Redox imbalance and mitochondrial abnormalities in the diabetic lung

Jinzi Wu, Zhen Jin, Liang-Jun Yan

Research output: Contribution to journalArticle

11 Citations (Scopus)

Abstract

Although the lung is one of the least studied organs in diabetes, increasing evidence indicates that it is an inevitable target of diabetic complications. Nevertheless, the underlying biochemical mechanisms of lung injury in diabetes remain largely unexplored. Given that redox imbalance, oxidative stress, and mitochondrial dysfunction have been implicated in diabetic tissue injury, we set out to investigate mechanisms of lung injury in diabetes. The objective of this study was to evaluate NADH/NAD+ redox status, oxidative stress, and mitochondrial abnormalities in the diabetic lung. Using STZ induced diabetes in rat as a model, we measured redox-imbalance related parameters including aldose reductase activity, level of poly ADP ribose polymerase (PAPR-1), NAD+ content, NADPH content, reduced form of glutathione (GSH), and glucose 6-phophate dehydrogenase (G6PD) activity. For assessment of mitochondrial abnormalities in the diabetic lung, we measured the activities of mitochondrial electron transport chain complexes I to IV and complex V as well as dihydrolipoamide dehydrogenase (DLDH) content and activity. We also measured the protein content of NAD+ dependent enzymes such as sirtuin3 (sirt3) and NAD(P)H: quinone oxidoreductase 1 (NQO1). Our results demonstrate that NADH/NAD+ redox imbalance occurs in the diabetic lung. This redox imbalance upregulates the activities of complexes I to IV, but not complex V; and this upregulation is likely the source of increased mitochondrial ROS production, oxidative stress, and cell death in the diabetic lung. These results, together with the findings that the protein contents of DLDH, sirt3, and NQO1 all are decreased in the diabetic lung, demonstrate that redox imbalance, mitochondrial abnormality, and oxidative stress contribute to lung injury in diabetes.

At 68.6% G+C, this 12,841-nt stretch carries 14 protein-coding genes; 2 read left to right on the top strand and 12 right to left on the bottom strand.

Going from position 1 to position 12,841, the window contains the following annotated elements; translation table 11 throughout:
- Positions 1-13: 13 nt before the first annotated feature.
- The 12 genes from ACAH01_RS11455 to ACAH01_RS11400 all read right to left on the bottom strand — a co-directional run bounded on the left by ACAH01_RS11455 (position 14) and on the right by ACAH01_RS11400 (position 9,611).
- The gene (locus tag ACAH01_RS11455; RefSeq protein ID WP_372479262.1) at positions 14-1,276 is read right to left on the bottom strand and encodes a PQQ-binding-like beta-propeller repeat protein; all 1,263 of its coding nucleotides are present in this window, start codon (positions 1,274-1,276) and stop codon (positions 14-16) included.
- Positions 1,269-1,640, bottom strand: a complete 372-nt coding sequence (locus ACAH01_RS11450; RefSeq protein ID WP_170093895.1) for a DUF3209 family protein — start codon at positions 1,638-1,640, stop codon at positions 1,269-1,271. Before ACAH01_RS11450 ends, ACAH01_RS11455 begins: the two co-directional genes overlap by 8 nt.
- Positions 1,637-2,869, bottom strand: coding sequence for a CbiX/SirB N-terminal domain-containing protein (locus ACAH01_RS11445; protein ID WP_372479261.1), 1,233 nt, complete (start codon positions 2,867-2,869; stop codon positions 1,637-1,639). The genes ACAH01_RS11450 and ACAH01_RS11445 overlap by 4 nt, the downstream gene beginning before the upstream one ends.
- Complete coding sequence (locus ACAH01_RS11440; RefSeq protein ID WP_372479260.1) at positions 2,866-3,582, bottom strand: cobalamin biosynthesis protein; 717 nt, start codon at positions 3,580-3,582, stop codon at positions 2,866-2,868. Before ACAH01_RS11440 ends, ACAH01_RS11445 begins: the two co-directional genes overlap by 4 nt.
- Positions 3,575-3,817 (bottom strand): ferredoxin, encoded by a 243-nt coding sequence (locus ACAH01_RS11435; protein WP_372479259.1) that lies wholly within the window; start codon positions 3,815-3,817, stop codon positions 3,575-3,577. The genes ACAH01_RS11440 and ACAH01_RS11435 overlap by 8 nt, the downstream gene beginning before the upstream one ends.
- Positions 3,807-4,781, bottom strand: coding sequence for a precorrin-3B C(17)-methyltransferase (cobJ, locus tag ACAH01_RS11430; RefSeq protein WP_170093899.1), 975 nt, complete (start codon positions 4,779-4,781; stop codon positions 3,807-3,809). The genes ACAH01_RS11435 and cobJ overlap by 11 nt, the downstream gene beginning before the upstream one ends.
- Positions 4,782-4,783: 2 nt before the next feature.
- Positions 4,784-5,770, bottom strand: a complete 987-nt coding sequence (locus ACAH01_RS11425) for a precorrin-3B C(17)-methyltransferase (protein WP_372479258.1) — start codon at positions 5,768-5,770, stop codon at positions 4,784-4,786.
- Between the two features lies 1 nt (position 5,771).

Original languageEnglish
Pages (from-to)51-59
Number of pages9
JournalRedox Biology
Volume11
DOIs
StatePublished - 1 Apr 2017

Fingerprint

NAD
Oxidation-Reduction
Medical problems
Oxidative stress
Lung
Lung Injury
Oxidative Stress
Dihydrolipoamide Dehydrogenase
Oxidoreductases
Up-Regulation
Electron Transport Complex I
Aldehyde Reductase
Poly(ADP-ribose) Polymerases
Cell death
Diabetes Complications
NADP
Glutathione
Rats
Proteins
Cell Death

Keywords

  • Diabetes
  • Lung injury
  • Mitochondrial abnormalities
  • Oxidative stress
  • Redox imbalance

Cite this

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title = "Redox imbalance and mitochondrial abnormalities in the diabetic lung",
abstract = "Although the lung is one of the least studied organs in diabetes, increasing evidence indicates that it is an inevitable target of diabetic complications. Nevertheless, the underlying biochemical mechanisms of lung injury in diabetes remain largely unexplored. Given that redox imbalance, oxidative stress, and mitochondrial dysfunction have been implicated in diabetic tissue injury, we set out to investigate mechanisms of lung injury in diabetes. The objective of this study was to evaluate NADH/NAD+ redox status, oxidative stress, and mitochondrial abnormalities in the diabetic lung. Using STZ induced diabetes in rat as a model, we measured redox-imbalance related parameters including aldose reductase activity, level of poly ADP ribose polymerase (PAPR-1), NAD+ content, NADPH content, reduced form of glutathione (GSH), and glucose 6-phophate dehydrogenase (G6PD) activity. For assessment of mitochondrial abnormalities in the diabetic lung, we measured the activities of mitochondrial electron transport chain complexes I to IV and complex V as well as dihydrolipoamide dehydrogenase (DLDH) content and activity. We also measured the protein content of NAD+ dependent enzymes such as sirtuin3 (sirt3) and NAD(P)H: quinone oxidoreductase 1 (NQO1). Our results demonstrate that NADH/NAD+ redox imbalance occurs in the diabetic lung. This redox imbalance upregulates the activities of complexes I to IV, but not complex V; and this upregulation is likely the source of increased mitochondrial ROS production, oxidative stress, and cell death in the diabetic lung. These results, together with the findings that the protein contents of DLDH, sirt3, and NQO1 all are decreased in the diabetic lung, demonstrate that redox imbalance, mitochondrial abnormality, and oxidative stress contribute to lung injury in diabetes.",
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Redox imbalance and mitochondrial abnormalities in the diabetic lung. / Wu, Jinzi; Jin, Zhen; Yan, Liang-Jun.

In: Redox Biology, Vol. 11, 01.04.2017, p. 51-59.

Research output: Contribution to journalArticle

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